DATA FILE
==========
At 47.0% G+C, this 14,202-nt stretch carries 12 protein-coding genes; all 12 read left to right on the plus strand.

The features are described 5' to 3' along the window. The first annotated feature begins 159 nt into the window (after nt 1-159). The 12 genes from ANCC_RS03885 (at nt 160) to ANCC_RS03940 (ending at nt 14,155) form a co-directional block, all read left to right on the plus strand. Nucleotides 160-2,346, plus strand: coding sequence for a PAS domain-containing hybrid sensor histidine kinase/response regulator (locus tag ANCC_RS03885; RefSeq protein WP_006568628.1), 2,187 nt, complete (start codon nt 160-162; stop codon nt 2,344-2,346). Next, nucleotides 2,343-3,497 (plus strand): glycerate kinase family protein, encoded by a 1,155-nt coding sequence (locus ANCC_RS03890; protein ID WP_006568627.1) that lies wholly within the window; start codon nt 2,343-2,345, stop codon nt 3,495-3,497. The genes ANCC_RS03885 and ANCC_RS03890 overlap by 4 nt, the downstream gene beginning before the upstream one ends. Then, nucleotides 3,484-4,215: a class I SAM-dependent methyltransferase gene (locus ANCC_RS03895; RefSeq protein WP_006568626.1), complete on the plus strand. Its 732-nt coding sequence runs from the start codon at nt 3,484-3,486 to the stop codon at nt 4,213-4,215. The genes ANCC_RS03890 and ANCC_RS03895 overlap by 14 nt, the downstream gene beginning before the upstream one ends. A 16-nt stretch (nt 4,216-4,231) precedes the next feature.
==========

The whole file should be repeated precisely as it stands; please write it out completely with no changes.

At 47.0% G+C, this 14,202-nt stretch carries 12 protein-coding genes; all 12 read left to right on the plus strand.

The features are described 5' to 3' along the window. The first annotated feature begins 159 nt into the window (after nt 1-159). The 12 genes from ANCC_RS03885 (at nt 160) to ANCC_RS03940 (ending at nt 14,155) form a co-directional block, all read left to right on the plus strand. Nucleotides 160-2,346, plus strand: coding sequence for a PAS domain-containing hybrid sensor histidine kinase/response regulator (locus tag ANCC_RS03885; RefSeq protein WP_006568628.1), 2,187 nt, complete (start codon nt 160-162; stop codon nt 2,344-2,346). Next, nucleotides 2,343-3,497 (plus strand): glycerate kinase family protein, encoded by a 1,155-nt coding sequence (locus ANCC_RS03890; protein ID WP_006568627.1) that lies wholly within the window; start codon nt 2,343-2,345, stop codon nt 3,495-3,497. The genes ANCC_RS03885 and ANCC_RS03890 overlap by 4 nt, the downstream gene beginning before the upstream one ends. Then, nucleotides 3,484-4,215: a class I SAM-dependent methyltransferase gene (locus ANCC_RS03895; RefSeq protein WP_006568626.1), complete on the plus strand. Its 732-nt coding sequence runs from the start codon at nt 3,484-3,486 to the stop codon at nt 4,213-4,215. The genes ANCC_RS03890 and ANCC_RS03895 overlap by 14 nt, the downstream gene beginning before the upstream one ends. A 16-nt stretch (nt 4,216-4,231) precedes the next feature.